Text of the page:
My experiences as a fisherman have all been lacking in excitement. And that’s fine with me. I have no desire to actually catch a fish; although, I do enjoy sitting in the shade by a peaceful lake with a fishing pole in one hand and a good beer in the other.
If any fish come to pay a call I just say, “No thanks, I’m a vegan.”
For those horrified that I might actually harm an innocent fish, please don’t fret. It seems one needs a hook and bait in order to land a fish. The pole alone isn’t sufficient to the task.
I do like songs about fishing, though. Well, one song anyway. I was out driving around this afternoon, listening to the Garth Brooks channel on SiriusXM, when my favorite Nitty Gritty Dirt Band song was played. The song, “Fishing in the Dark,” might not even be about fishing. Wink, wink. I have a feeling it’s a little tongue in cheek, and that makes me love it even more.
Yesterday afternoon my good friend, Flo, called me. She had a story to share and gave me permission to share it with you. Let’s see if I can tell Flo’s story properly.
First, let me tell you a little about Flo. She’s an angel. That’s not just my opinion, several people I know feel the same way. Flo is a retired hospice nurse who brings loving attention to everything she does. She is, in popular parlance, “mindful.”
Recently Flo spent several weeks providing her particular brand of expertise to support mutual friends of ours in Tennessee, and currently she’s helping out at her daughter’s home in South Carolina. An angel.
After dropping one of her granddaughters off at school on Thursday morning, Flo came to an intersection. She could either turn right and go back to her daughter’s home where she’d be by herself until the end of the school day, or left, to explore unknown territory. She turned left onto Mason Boro Loop Road and then onto the Carolina Beach Highway that took her into the town of Kure Beach.
Flo said that finding the town, located on Pleasure Beach, North Carolina, felt like discovering the real America. She parked for free and walked through the quaint town, stopping for lunch at the Kure Beach Cafe where she had a view of the waves meeting the beach, taking sand out and depositing sand in its place.
After lunch, Flo strolled out on the pier, visiting with fishermen and enjoying the mild weather. I imagine gulls wheeling nearby, even though Flo didn’t mention them. Maybe even a few pelicans were present, diving to pluck a fat fish from the water. I do love pelicans.
Flo is always interested in people, and when I say she visited with the fishermen I mean she likely had full blown conversations. The first one she encountered had a couple of fishing poles with lines dangling in the water. They spoke about his luck so far that day before she moved on to another fisherman a bit farther down the pier.
This man was watching over six poles, three on the south side of the pier and three on the north side. Flo asked him why he’d split his equipment up rather than just having it all on one side. He said the fish migrate—something Flo wasn’t aware of, and that in the spring when fish are moving north, the best fishing is on the southerly side of the pier. In the fall, it’s best on the northerly side.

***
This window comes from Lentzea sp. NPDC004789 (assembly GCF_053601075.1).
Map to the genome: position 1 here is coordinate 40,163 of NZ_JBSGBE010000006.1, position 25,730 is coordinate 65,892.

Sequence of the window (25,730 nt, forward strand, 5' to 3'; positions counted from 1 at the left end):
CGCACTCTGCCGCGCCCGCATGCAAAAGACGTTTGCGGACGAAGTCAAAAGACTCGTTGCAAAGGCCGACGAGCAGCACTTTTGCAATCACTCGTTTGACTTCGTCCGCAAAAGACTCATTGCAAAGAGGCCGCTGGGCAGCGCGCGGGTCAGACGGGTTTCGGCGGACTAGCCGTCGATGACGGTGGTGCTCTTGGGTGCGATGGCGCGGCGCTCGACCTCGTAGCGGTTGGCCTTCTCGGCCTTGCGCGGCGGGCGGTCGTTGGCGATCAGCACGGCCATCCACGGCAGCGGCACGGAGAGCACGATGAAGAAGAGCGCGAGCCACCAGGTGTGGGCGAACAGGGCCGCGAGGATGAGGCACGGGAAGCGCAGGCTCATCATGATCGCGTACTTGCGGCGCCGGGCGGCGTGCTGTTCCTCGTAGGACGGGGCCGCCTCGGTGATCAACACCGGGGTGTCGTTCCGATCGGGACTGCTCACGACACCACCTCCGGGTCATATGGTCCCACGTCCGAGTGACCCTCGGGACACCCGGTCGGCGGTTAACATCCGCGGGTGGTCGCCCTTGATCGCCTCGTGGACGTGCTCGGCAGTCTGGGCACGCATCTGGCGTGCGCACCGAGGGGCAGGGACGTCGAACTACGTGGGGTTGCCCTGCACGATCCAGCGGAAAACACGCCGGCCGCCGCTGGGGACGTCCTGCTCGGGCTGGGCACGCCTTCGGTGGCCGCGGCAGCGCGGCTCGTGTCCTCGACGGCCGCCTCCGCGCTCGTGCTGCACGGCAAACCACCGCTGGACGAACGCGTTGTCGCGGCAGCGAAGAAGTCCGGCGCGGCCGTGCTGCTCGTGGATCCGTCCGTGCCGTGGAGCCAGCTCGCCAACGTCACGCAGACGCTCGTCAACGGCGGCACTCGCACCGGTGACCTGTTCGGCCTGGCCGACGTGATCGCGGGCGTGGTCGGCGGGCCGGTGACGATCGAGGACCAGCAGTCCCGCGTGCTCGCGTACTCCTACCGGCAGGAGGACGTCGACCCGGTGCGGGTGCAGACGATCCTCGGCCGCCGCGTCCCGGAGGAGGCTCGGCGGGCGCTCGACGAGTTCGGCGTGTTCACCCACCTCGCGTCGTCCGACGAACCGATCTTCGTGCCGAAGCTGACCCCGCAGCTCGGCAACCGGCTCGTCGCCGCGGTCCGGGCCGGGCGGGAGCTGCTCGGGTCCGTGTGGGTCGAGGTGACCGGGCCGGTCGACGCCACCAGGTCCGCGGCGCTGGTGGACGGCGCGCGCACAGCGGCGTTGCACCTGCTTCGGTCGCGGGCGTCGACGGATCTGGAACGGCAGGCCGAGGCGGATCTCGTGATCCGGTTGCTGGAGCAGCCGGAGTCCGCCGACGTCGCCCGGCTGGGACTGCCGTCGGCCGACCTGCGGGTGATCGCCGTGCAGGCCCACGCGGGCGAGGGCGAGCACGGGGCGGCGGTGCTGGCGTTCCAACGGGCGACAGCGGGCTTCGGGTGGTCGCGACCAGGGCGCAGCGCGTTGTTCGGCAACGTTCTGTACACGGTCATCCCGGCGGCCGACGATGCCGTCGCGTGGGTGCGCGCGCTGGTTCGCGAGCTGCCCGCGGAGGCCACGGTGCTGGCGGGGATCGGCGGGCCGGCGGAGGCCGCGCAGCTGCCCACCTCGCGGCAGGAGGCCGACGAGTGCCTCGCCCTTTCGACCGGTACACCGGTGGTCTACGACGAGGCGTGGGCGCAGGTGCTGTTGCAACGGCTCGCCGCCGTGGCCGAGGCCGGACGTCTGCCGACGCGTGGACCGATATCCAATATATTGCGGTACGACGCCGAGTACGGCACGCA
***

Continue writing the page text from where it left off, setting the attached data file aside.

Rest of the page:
She told me, “I’m in my sixties and I learned something brand new. I had no idea that fish migrated.”
(I deduced that since the man had poles on both sides, he was hedging his bets.)
Leaving the pier to walk on the beach, Flo encountered a man about her age who was looking for shells.
“I’m looking for sea glass,” she told him. He had no idea what that was. She explained how glass thrown overboard or washed out to sea becomes weathered and sculpted over time by the waves, the sun, and the sand, to transform into treasures for people to discover on the beach.
Flo was delighted with the way her day had gone. She both learned something new and taught someone something new. Isn’t it lovely to know that even in our sixties we can still do both?
I took this photo at a local store that specializes in hunting and fishing paraphernalia, i.e. fishing rods, guns, ammunition, etc. I’m not sure how a pacifier fits their target demographic, but then my degree isn’t in marketing.
There are too many things going on in this packaging for me to come up with a single title. Note the, “Ages 6 months to 99 years” recommendation in the lower left hand corner. Perhaps I should call this one, “A Gift for the Ages!”
Maybe I should focus on the whole Broadway Baby/fame aspect. How about, “I’m ready for my close up, Mr. DeMille,” or “Kim Kardashian, Eat Your Heart Out.”
I succesfully rendezvoused with our son Jason in Jackson, Mississippi, and brought our grandkids, Dominique (13), and Jackson (10), home with me to Havana, Florida. No sooner had we gotten unpacked than Dominique headed to the lake with her fishing pole, and Jackson suited up to ride his minibike.
I had a glass of wine and handed over supervisory duties to Studly Doright, aka Poppa.
Dominque caught a fish right off the bat.
Prompting Jackson to come join in the fun:
And then our resident gator made an appearance:
I believe I’ll go have another glass of wine within the safe confines of Doright Manor and pray that no one falls prey to our reptile friend.
All along the wooden pier,
benches sit immobile,
beckoning visitors to rest.
Words etched on brass plates
for all to see:
“In Loving Memory of My Parents”
“For My Dearest Aunt Laura”
“In Memory of a Great Fisherman”
One imagines the benches might
mark the places at which each
memorialized person spent time
casting hooked lines
into the gulf’s waters
while drinking cold Budweiser
to better pass the time
between sunrise and sunset.
Now, lovers claim the benches
wrapped in embraces, scarcely
noticing the memorial plaques
on the creaky, weathered slats.
Fishing for affection
in the early evening hours
catching no fish,
but not caring.